By Jack Bernard for the Observer –
After spending 25 years in the health care field, most of it related to making hospitals more efficient and effective, I have become skeptical of many of Washington’s reform efforts, especially by my party, the GOP.
One of the biggest problems with health care is escalating, uncontrolled expenditures, taking a larger and larger proportion of our GNP. However, what Rep. Paul Ryan and the GOP want to talk about is the federal budget and cost-shifting via Medicare and Medicaid.
Experts in health care economics differ on many things. But one thing they all agree on is that raising the age for Medicare will do virtually nothing to reduce the overall cost of health care in this nation.
Under the Affordable Care Act, everyone must have insurance or be taxed. Medicare has a 3 percent administrative overhead while the private sector has run 28 percent, coming down to 20 percent as required by the ACA. Raising the Medicare age simply shifts the insurer from the government to less efficient private providers. This dumps the extra cost into the lap of the senior, who at 65 is probably unemployed and unemployable. There are no overall cost savings via efficiencies with Ryan’s Medicare “voucher” proposal.
Dr. Gerald Friedman, professor of economics at the University of Massachusetts, was in Charlotte recently for the launching of a physician advocacy group, Health Care Justice. Friedman indicated that U.S. per capita health care cost is $7,920. That compares with $3,323 in Sweden, $2,984 in Finland and only $2,686 in Italy. He points out that people in these countries are healthier than in our country and things are getting worse here. In 2001 among the non-elderly, 14 percent did not see a doctor for needed medical care. The figure rose to 26 percent in less than a decade.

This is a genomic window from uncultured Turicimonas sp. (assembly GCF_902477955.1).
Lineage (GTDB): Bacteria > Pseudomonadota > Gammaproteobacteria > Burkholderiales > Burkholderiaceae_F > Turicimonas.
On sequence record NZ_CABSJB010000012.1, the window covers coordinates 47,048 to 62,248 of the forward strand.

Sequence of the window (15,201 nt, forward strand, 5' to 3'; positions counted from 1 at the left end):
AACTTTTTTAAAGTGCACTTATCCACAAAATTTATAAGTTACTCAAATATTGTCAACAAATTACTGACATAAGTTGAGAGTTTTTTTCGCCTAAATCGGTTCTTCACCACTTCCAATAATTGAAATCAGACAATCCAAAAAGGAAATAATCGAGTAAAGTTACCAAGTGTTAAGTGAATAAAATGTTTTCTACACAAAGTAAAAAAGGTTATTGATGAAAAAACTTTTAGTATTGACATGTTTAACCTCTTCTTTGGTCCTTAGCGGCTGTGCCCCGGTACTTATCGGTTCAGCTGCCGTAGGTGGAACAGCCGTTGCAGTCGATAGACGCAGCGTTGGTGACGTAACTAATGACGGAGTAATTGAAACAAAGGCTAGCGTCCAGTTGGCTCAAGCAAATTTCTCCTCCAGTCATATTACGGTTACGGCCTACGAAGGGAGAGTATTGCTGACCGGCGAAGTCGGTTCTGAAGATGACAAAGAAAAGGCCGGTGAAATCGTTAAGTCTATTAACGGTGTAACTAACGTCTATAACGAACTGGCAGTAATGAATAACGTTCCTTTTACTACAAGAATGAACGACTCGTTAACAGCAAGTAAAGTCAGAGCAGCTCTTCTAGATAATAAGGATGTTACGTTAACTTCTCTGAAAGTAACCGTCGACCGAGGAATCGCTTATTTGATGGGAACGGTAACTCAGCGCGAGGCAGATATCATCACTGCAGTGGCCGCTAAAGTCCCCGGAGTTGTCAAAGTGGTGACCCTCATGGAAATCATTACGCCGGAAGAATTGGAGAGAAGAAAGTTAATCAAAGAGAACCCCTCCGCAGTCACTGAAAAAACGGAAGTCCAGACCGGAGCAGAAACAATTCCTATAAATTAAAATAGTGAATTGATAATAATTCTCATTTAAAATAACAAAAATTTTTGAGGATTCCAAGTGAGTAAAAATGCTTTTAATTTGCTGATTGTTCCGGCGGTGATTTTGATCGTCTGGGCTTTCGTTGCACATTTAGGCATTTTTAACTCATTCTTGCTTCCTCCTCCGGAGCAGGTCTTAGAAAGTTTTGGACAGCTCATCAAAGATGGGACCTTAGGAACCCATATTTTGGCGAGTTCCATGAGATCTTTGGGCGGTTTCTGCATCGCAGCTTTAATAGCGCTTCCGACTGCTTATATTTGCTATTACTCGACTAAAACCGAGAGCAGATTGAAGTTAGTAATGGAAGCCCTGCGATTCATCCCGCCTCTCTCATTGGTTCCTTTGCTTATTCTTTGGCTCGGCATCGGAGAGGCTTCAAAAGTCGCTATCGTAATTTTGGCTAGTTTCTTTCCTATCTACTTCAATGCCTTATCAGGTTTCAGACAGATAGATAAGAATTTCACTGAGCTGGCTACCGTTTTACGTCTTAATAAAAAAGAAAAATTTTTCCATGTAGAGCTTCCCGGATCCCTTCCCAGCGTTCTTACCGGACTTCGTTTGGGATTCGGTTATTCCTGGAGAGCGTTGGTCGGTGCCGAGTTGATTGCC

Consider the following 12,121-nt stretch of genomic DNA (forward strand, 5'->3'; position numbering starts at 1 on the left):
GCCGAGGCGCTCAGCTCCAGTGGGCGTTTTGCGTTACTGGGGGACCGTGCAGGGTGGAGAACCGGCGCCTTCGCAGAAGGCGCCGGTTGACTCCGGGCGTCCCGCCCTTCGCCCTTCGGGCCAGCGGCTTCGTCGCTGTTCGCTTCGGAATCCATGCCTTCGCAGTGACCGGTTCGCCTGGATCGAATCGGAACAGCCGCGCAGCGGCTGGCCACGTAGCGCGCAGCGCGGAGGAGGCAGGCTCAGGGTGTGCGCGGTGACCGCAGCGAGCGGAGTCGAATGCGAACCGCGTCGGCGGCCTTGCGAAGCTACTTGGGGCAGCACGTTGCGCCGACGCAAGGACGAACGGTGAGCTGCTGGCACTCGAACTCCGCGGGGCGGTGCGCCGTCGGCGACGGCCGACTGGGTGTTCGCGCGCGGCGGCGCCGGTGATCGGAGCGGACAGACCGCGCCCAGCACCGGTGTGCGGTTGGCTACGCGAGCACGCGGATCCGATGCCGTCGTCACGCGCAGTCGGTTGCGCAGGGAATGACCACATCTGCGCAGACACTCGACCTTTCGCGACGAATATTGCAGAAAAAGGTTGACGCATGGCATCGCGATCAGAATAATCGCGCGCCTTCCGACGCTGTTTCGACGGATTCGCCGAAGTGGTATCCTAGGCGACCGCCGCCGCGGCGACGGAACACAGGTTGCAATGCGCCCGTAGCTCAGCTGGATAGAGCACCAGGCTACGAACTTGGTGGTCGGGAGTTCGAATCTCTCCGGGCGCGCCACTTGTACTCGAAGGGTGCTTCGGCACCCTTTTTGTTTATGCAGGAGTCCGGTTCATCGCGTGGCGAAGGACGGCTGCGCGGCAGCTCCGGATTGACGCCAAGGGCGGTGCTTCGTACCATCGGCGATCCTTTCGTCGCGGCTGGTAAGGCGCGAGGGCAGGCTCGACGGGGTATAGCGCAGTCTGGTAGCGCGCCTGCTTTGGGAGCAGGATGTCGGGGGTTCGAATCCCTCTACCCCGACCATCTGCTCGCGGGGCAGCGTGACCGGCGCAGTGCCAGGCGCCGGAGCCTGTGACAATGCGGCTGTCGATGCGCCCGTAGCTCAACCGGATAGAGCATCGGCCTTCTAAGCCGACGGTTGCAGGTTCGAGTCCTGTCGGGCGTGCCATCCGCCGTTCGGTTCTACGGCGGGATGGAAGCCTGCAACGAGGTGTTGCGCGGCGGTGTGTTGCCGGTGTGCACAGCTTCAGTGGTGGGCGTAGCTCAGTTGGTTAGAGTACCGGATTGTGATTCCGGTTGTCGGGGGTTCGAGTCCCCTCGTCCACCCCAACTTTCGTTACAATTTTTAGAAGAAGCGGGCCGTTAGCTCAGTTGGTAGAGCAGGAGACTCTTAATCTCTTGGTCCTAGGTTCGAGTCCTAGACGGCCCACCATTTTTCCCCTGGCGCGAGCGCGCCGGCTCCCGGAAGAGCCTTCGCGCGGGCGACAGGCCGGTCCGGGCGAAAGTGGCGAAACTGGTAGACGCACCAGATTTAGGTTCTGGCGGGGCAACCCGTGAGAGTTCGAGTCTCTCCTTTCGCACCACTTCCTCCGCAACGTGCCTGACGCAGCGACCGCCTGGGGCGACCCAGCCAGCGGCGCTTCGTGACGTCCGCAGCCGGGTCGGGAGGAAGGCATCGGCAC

Friedman pointed out that the most basic financial problem with U.S. health care is the for-profit insurance system. Insurance company profits have increased 250 percent in the last decade, Friedman said. The head of Cigna made a whopping $29 million in 2009 while health care premiums and increased deductibles are eating up more and more of workers’ wages.